• Jerryskids||

    All you have to do is what you are told and everything will be fine. (Oh, and try not to be black - that's just stupidity on your part.)

  • buybuydandavis||

    "aka OBEY"

    Submit. Bend over.

  • Fist of Etiquette||

    You notice there are no actual consequences for improperly arresting individuals on a whim, so I wouldn't look for FPD to make any changes there.

  • sarcasmic||

    Oh, they'll make changes alright. Changes in how they keep records of what they do.

  • C. S. P. Schofield||

    We really do need to establish in law that the moment a cop issues and order that he should, by the very nature of his job, know is unlawful he loses all legal protection whatsoever. I don't demand that they know all the esoteric corners of the law, but they should by this time be aware that they have no grounds to order anyone to stop making a video recording, ever.

    A cop that lays violent hands on a citizen because the citizen did not obey an illegal order should be facing charges for assault. Period. And if the police unions whines, tell them they have a choice; act like upholders of the law, or quit.

    Doubt there are enough politician with the guts to do that, though.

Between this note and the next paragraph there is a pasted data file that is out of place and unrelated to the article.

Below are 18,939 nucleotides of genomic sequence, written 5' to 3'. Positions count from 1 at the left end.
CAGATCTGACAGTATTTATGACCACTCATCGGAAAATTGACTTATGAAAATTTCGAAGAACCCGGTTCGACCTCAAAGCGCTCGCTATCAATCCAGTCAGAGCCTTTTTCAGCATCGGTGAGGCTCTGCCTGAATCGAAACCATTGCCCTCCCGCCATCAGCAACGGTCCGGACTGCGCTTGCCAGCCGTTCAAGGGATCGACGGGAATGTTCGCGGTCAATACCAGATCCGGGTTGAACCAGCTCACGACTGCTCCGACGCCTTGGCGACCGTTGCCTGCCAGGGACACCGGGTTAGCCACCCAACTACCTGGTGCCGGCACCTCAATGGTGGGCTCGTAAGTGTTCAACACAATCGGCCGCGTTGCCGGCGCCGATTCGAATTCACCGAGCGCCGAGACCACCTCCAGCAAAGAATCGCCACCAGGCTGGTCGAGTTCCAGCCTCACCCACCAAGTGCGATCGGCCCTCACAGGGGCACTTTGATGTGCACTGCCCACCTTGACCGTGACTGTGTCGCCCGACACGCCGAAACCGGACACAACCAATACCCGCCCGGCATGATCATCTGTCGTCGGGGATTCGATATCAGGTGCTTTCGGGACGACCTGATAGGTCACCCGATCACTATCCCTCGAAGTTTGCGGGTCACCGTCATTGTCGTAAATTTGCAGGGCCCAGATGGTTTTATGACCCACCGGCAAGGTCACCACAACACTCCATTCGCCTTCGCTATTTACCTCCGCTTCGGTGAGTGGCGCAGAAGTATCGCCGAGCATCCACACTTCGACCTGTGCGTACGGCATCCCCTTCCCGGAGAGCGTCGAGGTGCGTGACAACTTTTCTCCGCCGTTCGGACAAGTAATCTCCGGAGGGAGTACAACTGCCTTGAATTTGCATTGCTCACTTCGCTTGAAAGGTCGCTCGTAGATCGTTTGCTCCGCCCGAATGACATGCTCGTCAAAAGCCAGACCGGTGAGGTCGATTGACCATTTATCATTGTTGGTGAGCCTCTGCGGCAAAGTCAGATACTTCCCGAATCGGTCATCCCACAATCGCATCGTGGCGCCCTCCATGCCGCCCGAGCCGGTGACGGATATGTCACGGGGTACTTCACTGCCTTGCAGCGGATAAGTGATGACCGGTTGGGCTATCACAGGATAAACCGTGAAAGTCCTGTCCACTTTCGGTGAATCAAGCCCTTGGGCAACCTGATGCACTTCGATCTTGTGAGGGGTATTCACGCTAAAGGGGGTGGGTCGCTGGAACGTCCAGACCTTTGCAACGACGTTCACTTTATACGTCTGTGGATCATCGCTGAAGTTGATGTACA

One day soon, with the spread of open carry, the death rate of obnoxious cops is going to start to rise. It almost has to. Push around enough people and sooner or later somebody is going to push back.

    The cops really need to reform themselves before it comes to that. They won't like the alternative one bit.

  • Paul.||

    When the driver balked, insisting that he was on a public street and should not have to answer questions, the officers ordered him out of the car and ultimately charged him with Failure to Comply.

    In Reason's coverage of the recent CPS case of the mother who let her children walk to a park unattended, when the father balked at showing ID to an officer while inside his own home, was threatened with death. Shockingly, that wasn't even a major part of the story.